Activism and BDS Beat 15 October 2013
One of the UK’s biggest unions on Friday called for controversial security firm G4S to pull out of Israel. The British-Danish security giant has been a major target for activists because of its involvement with several Israeli prisons.
Dave Prentis, general secretary of UNISON, wrote to G4S arguing:
I understand that your activities in Israel and the occupied Palestinian territories only account for approximately one percent of G4S profits.
However, I believe that the reputational risks that these activities pose for your company are far greater [than profit] and I would urge you withdraw now from doing business in Israel and the occupied Palestinian territories.
In the press release announcing Prentis’ letter to G4S’s chief executive Ashley Almanza, UNISON listed the giant firm’s complicity.
It provides security for Ketziot and Megiddo prisons in Israel, to which Palestinians are transferred in breach of the Geneva convention’s stipulation not to detail prisoners outside an occupied territory. It runs the central command room at Ofer prison in the occupied West Bank, and runs security systems at Kishon and Jerusalem detention centers, where there is evidence that Palestinians are tortured.
1.3 million workers
UNISON is the UK’s second-largest trade union, with a listed membership of 1.3 million. It represents mostly public sector workers, such as in the health care, social services, local government and voluntary sectors. Two-thirds of UNISON members are women, says their website.
Like all the major British unions, UNISON has fairly strong policies of support for boycott, divestment and sanctions against Israel.
The Palestine Solidarity Campaign welcomed the news in a press release. Their chairman Hugh Lanning said:
G4S must be under no doubt that servicing Israel’s violations of the fourth Geneva Convention is not only wrong but deeply unpopular. Shareholders raised their opposition to G4S’ activities with Israel at the AGM. The Palestine Solidarity Campaign, together with other groups committed to peace, justice and human rights, have been protesting against G4S’ servicing of Israeli prisons and detention centers. Other major trade unions have also made representations to G4S.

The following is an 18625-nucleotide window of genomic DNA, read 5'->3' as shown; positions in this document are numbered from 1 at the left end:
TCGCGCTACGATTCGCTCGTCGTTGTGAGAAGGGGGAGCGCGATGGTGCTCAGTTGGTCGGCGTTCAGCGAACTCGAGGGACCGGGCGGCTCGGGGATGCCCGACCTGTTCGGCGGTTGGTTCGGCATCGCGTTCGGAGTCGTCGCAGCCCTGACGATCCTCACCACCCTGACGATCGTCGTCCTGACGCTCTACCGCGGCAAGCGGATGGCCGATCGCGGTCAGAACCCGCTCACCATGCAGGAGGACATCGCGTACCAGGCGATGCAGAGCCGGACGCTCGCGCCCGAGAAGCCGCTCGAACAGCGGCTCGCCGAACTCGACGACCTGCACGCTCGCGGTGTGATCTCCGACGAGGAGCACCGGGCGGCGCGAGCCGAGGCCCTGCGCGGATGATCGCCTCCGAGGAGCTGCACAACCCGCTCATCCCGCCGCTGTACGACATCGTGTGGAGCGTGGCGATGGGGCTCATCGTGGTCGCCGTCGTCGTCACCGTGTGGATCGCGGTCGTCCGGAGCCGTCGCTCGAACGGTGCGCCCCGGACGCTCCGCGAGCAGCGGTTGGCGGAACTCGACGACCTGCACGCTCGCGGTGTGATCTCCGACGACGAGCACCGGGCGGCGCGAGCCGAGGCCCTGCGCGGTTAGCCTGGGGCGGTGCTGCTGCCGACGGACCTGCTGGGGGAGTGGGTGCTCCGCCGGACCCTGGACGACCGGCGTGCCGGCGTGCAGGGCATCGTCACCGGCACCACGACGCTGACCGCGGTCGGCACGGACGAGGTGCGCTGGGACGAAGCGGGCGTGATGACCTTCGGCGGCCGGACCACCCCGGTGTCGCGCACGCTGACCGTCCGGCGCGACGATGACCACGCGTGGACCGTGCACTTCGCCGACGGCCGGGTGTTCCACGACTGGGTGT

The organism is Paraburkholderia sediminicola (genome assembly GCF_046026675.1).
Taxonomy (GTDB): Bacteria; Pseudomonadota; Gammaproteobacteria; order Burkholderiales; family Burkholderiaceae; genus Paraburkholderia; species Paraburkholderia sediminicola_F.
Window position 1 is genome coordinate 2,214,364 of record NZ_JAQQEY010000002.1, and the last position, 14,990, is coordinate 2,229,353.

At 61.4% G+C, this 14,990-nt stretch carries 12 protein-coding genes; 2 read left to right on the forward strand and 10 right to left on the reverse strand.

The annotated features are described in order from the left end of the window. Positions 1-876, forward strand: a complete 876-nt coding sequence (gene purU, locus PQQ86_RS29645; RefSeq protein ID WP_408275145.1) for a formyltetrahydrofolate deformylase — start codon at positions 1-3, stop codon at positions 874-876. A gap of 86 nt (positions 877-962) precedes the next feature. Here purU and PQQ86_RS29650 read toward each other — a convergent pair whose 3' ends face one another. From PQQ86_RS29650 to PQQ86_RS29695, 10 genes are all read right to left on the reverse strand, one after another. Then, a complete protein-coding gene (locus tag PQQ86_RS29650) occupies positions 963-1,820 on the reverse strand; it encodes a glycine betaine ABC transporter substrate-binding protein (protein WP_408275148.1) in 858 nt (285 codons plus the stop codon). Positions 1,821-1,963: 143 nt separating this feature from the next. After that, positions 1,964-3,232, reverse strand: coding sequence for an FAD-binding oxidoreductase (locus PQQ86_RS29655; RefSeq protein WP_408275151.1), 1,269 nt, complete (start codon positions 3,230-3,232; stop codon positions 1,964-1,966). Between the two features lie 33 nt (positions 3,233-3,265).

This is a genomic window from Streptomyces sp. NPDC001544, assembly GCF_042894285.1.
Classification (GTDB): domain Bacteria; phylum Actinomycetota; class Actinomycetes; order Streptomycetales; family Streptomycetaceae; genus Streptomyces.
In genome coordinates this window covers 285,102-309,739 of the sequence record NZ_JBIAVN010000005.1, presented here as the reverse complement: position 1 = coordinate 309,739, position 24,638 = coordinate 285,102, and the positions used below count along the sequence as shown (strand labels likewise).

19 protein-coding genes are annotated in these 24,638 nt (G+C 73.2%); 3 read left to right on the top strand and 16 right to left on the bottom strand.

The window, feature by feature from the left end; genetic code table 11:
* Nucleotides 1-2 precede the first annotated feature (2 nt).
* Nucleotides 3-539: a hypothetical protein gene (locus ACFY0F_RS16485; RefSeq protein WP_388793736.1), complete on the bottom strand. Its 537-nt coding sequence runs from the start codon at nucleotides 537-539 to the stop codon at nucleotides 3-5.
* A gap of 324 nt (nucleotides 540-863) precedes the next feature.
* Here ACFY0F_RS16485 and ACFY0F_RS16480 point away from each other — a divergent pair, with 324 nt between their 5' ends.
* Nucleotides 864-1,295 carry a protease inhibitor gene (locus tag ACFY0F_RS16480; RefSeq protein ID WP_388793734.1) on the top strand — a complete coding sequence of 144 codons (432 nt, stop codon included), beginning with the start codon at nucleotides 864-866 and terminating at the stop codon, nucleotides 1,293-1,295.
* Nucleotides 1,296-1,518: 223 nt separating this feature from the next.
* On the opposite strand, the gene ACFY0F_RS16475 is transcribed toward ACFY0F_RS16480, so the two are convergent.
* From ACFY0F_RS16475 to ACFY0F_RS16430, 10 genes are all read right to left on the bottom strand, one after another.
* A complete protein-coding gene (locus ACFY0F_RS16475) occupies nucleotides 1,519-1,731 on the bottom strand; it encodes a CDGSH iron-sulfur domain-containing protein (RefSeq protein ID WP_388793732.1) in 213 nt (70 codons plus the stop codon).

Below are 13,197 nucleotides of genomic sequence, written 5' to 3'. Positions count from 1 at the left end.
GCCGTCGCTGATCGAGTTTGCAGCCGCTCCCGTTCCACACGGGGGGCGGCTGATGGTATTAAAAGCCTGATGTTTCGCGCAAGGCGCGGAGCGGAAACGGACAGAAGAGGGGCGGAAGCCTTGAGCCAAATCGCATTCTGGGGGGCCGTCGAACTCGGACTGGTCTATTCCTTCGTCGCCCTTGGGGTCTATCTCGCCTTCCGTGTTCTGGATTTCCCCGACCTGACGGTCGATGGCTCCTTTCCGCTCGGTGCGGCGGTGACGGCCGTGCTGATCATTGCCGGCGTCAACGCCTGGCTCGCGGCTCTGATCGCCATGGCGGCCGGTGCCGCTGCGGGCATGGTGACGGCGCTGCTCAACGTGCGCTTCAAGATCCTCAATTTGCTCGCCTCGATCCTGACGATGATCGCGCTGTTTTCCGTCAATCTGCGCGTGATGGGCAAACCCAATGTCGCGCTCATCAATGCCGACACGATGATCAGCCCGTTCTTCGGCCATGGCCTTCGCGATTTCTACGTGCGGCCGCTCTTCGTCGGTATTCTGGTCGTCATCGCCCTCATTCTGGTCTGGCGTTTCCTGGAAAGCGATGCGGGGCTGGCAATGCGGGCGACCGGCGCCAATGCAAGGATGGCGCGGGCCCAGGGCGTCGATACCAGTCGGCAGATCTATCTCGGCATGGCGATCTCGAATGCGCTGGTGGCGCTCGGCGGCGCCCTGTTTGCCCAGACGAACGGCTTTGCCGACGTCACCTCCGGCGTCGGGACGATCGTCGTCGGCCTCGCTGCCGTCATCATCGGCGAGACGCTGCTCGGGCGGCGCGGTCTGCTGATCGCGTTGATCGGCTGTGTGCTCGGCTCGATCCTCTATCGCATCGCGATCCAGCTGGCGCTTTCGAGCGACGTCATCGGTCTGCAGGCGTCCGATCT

The campaign’s Sarah Colborne said today that other unions had made similar calls to G4S in private: “we are aware that there are are important representations being made behind the scenes by other unions too.”
“A union publicizing this is very significant. It’s a ground-breaking move: I’m not aware of this happening before within British trade unions,” she told me on the phone.
“G4S is head over heals complicit in grave breaches of the Geneva convention,” said Greg Dropkin, a UNISON member active in Palestine solidarity campaigning. “They are in it up to their eyeballs,” he told me on the phone, welcoming Prentis’ letter.
As I reported last month, UNISON is the same union being sued by Israeli Lt. Colonel (res.) Moty Cristal. Cristal went to a London court last month seeking tens of thousands of pounds in damages from the union and the National Health Service for what he claims is “indirect discrimination.” A workshop of his was cancelled in 2012 when union members objected to the presence of an Israeli soldier.
“Pervasive racism” in G4S
As a huge global corporation with more than 620,000 employees, Palestine solidarity activists are not the only campaigners critical of G4S.
In October 2010, 46-year-old Angolan Jimmy Mubenga was killed after G4S guards used “unreasonable force” to pin him down during deportation.
Last year the Crown Prosecution Service concluded there was “insufficient evidence to bring any charges for Mr. Mubenga’s death.” But an inquest in August found he had been “unlawfully killed,” and that there was a climate of “pervasive racism” among G4S guards at Heathrow airport.
G4S guards were found during the inquest to have exchanged racist and Islamophobic jokes with each other on their phone. The Crown Prosecution Service is reported to be reconsidering its decision not to press criminal charges.
G4S was also in the media spotlight for its failure to fulfil a contractual obligation to provide enough guards for the 2012 London Olympics.
A Norwegian union recently terminated its contract with G4S in protest of the firm’s role in Israeli prisons and settlements.